Surface-mount resistors are mainly tiny size and rectangular shapes in black color. The terminal on its side with smaller, shiny, silver, with conductive edges. These resistors are intended to sit on top of PCBs, where they’re soldered onto mating landing pads. Because these resistors are so small, they’re usually set into place by a robot and sent through an oven where solder melts and holds them in place. SMD resistors come in standardized sizes; usually either 0805 (0.8mm long by 0.5mm wide), 0603, or 0402. They’re great for mass circuit-board-production, or in designs where space is a precious commodity. They take a steady, precise hand to manually solder.
Surface Mount Resistors are printed with either a 3 or 4-digit numerical code which is similar to that used on the more common axial type resistors to denote their resistive value. Standard SMD resistors are marked with a three-digit code, in which the first two digits represent the first two numbers of the resistance value with the third digit being the multiplier, either x1, x10, x100 etc. For example
103 = 10 × 1,000 ohms = 10 kiloΩ
392 = 39 × 100 ohms = 3.9 kiloΩ
563 = 56 × 1,000 ohms = 56 kiloΩ
105 = 10 × 100,000 ohms = 1 MegaΩ
Surface-mount resistors that have a value of less than 100Ω’s are usually written as: “390”, “470”, “560” with the final zero representing a 10 xo multiplier, which is equivalent to 1. For example:
390 = 39 × 1Ω = 39Ω or 39RΩ
470 = 47 × 1Ω = 47Ω or 47RΩ
Resistor Color Code
How to read color code of resistor
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Method of finding the value of the through-hole resistor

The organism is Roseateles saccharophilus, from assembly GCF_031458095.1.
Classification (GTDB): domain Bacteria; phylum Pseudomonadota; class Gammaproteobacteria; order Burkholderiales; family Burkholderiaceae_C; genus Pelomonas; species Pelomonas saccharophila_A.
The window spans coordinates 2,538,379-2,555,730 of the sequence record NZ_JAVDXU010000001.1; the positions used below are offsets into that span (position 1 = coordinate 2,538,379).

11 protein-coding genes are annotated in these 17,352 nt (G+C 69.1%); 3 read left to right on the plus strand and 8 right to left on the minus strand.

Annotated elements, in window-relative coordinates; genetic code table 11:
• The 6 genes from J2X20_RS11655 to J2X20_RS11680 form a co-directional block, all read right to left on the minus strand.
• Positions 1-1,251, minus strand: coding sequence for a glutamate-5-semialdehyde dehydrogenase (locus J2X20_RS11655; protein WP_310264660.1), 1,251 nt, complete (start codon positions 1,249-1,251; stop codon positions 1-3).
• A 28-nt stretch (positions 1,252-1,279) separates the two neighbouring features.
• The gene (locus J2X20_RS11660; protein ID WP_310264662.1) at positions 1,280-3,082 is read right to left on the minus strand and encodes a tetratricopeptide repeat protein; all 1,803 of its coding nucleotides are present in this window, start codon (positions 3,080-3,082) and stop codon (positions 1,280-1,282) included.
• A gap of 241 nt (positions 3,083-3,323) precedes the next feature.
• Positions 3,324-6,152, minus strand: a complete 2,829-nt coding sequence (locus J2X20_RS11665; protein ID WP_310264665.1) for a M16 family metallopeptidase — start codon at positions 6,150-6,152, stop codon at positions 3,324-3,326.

• Digit digit multiplier tolerance (for 4 band resistor )
• Digit digit digit multiplier tolerance (for 5 band resistor)
Yellow Violet Red = 4 7 2 = 4 7 x 102 = 4700Ω or 4.7or 4k7.
Color code of Resistor
Green Grey Black Red Brown=6 8 0 2 = 680×102 =68000or 68kΩ
If A resistor colored Green–Red–Gold–Silver then its value is 5.2 Ω and tolerance of +/- 10%.
A resistor-colored Brown–Green–Grey–Silver-Red would be 1.58 Ω with a tolerance of +/- 2%.
Color Code Table of Resistor
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A series circuit is a circuit in which resistors are arranged in a chain, so the current has only one path to take. The current is the same through each resistor. The total resistance of the circuit is found by simply adding up the resistance values of the individual resistors:
equivalent resistance of resistors in series : R = R1 + R2 + R3 + ….
series circuit is shown in the diagram above. The current flows through each resistor in turn. If the values of the three resistors are:
R1=8 Ω , R2= 8 Ω , R3=4Ω then total resistance = 8+8+4= 20 Ω
With a 10 V battery, by V = I R the total current in the circuit is:
I = V / R = 10 / 20 = 0.5 A. The current through each resistor would be 0.5 A
A parallel circuit is a circuit in which the resistors are arranged with their heads connected together, and their tails connected together. The current in a parallel circuit breaks up, with some flowing along each parallel branch and re-combining when the branches meet again. The voltage across each resistor in parallel is the same.
The total resistance of a set of resistors in parallel is found by adding up the reciprocals of the resistance values, and then taking the reciprocal of the total:
equivalent resistance of resistors in parallel: 1 /R = 1 / R1 + 1 / R2 + 1 / R3 +….
A parallel circuit is shown in the diagram above. In this case the current supplied by the battery splits up, and the amount going through each resistor depends on the resistance. If the values of the three resistors are:
R1=8 Ω , R2= 8 Ω , R3=4Ω then total resistance =1/R=1/8+1/8+1/4
1/R=1/2, then R=2 Ω
With a 10 V battery, by V = I R the total current in the circuit is: I = V / R = 10 / 2 = 5 A.